Multiple Division I athletic directors have signed a pledge to diversify their hiring pools. According to Jason Belzer, founder of Athletic Director U, 30 Division I athletic directors have signed the Collegiate Coaching Diversity Pledge, which was announced on Sunday.
To adhere to the pledge, schools "must have a finalist pool that includes at least one candidate from a traditionally underrepresented background and one non-diverse candidate" in men's basketball, women's basketball and football, per the pledge's website.
The list of signees includes New Orleans athletic director Tim Duncan, Northern Illinois athletic director Sean Frazier, George Mason athletic director Brad Edwards, Florida Gulf Coast athletic director Ken Kavanagh and Loyola Maryland athletic director Donna Woodruff.
Texas A&M athletic director Ross Bjork is the only Power 5 leader who has signed the pledge thus far, according to Belzer, who said he has reached out to schools in every Division I conference.
Belzer said the pledge will give more minority candidates opportunities to avoid becoming "token" candidates and get legitimate chances to compete for jobs. He added that "widespread adoption" of the pledge would lead to swift change in collegiate sports.
The NCAA has traditionally responded to all similar concepts centered on diversity by saying it cannot enforce any rule due to the landscape's collection of both public and private schools and the legal hurdles it would entail.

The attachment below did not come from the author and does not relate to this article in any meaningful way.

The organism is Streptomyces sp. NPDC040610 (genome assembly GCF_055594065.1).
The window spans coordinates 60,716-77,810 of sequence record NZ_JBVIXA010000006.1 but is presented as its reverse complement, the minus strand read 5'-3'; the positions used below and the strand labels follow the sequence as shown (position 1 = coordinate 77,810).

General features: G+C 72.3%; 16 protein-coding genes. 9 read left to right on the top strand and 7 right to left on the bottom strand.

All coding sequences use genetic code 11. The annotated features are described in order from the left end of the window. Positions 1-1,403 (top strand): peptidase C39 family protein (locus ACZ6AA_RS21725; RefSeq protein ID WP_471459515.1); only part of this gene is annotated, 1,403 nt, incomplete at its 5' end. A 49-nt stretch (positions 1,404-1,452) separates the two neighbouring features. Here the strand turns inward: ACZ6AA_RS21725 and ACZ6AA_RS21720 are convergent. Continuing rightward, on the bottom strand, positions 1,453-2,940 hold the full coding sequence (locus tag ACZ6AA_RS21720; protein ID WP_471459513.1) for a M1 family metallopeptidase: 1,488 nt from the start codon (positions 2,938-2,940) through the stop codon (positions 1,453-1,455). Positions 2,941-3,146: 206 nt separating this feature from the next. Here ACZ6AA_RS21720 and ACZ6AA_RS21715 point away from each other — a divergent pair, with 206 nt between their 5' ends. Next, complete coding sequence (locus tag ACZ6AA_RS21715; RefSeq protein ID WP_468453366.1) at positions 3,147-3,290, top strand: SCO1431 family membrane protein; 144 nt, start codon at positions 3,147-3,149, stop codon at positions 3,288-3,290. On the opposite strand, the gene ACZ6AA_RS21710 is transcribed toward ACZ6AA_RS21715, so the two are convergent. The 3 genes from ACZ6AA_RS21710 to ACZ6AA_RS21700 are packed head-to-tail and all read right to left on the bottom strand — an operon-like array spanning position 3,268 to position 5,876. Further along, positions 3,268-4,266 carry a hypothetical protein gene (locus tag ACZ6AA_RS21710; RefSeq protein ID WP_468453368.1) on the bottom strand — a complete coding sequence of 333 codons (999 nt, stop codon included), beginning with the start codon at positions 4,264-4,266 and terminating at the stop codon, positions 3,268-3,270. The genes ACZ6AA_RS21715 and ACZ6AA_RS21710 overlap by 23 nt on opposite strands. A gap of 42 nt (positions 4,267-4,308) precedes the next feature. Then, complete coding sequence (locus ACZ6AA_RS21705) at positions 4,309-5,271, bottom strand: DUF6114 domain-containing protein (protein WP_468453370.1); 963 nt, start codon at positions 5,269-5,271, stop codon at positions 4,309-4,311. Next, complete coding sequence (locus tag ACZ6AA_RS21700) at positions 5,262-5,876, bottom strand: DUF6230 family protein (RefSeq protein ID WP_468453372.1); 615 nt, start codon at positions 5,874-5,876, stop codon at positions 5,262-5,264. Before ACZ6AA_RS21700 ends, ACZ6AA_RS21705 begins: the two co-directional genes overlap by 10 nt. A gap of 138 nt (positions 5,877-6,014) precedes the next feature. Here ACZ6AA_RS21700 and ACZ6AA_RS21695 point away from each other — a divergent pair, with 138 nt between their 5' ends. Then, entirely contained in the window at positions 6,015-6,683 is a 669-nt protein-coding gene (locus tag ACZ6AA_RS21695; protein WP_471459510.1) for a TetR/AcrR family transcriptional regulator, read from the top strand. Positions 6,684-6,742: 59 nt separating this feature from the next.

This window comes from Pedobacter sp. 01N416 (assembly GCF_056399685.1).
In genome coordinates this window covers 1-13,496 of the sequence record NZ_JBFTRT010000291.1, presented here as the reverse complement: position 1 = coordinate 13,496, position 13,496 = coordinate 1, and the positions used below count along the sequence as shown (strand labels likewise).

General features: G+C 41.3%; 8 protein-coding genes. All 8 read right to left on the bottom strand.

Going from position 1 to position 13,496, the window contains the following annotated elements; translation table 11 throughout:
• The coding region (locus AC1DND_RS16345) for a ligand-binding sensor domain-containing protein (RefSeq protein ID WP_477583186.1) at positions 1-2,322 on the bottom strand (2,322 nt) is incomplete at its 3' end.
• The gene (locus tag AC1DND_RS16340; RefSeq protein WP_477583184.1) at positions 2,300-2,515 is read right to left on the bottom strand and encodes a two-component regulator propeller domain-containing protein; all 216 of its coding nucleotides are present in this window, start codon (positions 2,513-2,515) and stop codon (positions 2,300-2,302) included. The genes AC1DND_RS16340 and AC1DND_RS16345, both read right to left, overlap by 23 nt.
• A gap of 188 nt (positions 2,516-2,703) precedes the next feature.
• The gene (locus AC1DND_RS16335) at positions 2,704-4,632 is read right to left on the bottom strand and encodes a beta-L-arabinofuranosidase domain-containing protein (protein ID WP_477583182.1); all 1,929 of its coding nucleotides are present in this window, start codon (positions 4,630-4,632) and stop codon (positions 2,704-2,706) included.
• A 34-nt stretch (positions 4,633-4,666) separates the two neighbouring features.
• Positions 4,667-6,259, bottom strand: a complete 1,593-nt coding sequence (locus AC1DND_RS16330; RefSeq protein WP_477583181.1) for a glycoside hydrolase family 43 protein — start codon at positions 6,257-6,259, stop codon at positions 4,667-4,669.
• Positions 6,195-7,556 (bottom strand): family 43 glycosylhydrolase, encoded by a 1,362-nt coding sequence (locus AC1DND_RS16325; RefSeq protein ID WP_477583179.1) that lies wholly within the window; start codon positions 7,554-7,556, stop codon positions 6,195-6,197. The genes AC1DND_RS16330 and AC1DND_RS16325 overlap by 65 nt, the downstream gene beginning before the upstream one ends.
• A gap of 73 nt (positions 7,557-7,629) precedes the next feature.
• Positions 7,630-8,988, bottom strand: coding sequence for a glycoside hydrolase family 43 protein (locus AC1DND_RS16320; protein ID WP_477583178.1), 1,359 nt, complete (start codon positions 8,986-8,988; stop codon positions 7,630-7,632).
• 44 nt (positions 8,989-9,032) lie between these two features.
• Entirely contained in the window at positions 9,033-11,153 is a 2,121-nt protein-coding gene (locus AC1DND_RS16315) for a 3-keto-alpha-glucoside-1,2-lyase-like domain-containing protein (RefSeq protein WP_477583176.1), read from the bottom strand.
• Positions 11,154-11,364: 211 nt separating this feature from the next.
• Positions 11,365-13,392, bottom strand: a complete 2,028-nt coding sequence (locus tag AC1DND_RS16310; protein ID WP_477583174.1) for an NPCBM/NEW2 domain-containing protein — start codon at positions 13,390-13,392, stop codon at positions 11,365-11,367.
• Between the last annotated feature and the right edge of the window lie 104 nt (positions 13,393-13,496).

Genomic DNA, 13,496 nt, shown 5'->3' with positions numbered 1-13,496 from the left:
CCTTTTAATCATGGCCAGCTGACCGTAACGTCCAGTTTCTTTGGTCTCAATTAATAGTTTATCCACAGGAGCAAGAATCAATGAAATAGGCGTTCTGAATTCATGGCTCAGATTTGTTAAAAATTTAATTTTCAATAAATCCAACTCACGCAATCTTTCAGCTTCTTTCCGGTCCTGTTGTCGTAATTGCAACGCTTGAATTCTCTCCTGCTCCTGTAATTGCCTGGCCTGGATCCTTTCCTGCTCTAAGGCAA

"Nothing hurts more than to be courted and thinking you're a serious candidate and then finding out you're not," Belzer said.
The pledge follows the West Coast Conference's debut of "The Russell Rule," which will require an underrepresented candidate among the finalists for each opening in the league. Dr. Richard Lapchick, who authors report cards with regard to diversity for collegiate and professional sports, will create a report for the league every year to ensure compliance.
The National Association of Basketball Coaches and the Women's Basketball Coaches Association jointly endorsed the WCC's pledge, which was announced last month.
The Collegiate Coaching Diversity Pledge demands that each school create a fair interview process for every candidate.
"We're not trying to position this as a panacea or a silver bullet," said UC Davis athletic director Kevin Blue, who helped create the pledge. "It's an active step in the right direction."
A "board of coaches" will work to promote the pledge throughout collegiate sports, and a "board of advocates" will work with a third party to randomly select a group of schools each year and review their compliance.
Former U.S. Secretary of Education Arne Duncan, who worked under former President Barack Obama, said he agreed to join the board of advocates because the pledge demands accountability and extends beyond some of the platitudes and statements that were made following the death of George Floyd while in police custody in Minneapolis on Memorial Day. Duncan also said the pledge will help the next generation of leaders who will use Division I athletics as a springboard to their careers after sports.
"What did Jackie Robinson do for baseball? He made baseball better," Duncan said about the value of diversifying hiring pools in collegiate athletics. "We need more Jackie Robinson moments."
Ohio State men's basketball coach Chris Holtmann, a member of the board of advocates, said he got involved with the pledge because he believes it can effect change in Division I sports.
"The CCDP helps create total equity in the hiring process by giving every candidate a chance to have a seat at the table," Holtmann told ESPN. "This is a solution-based initiative intended to increase diversity among the final candidate pool. If there is significant participation, I believe this will ultimately lead to increased head-coaching opportunities."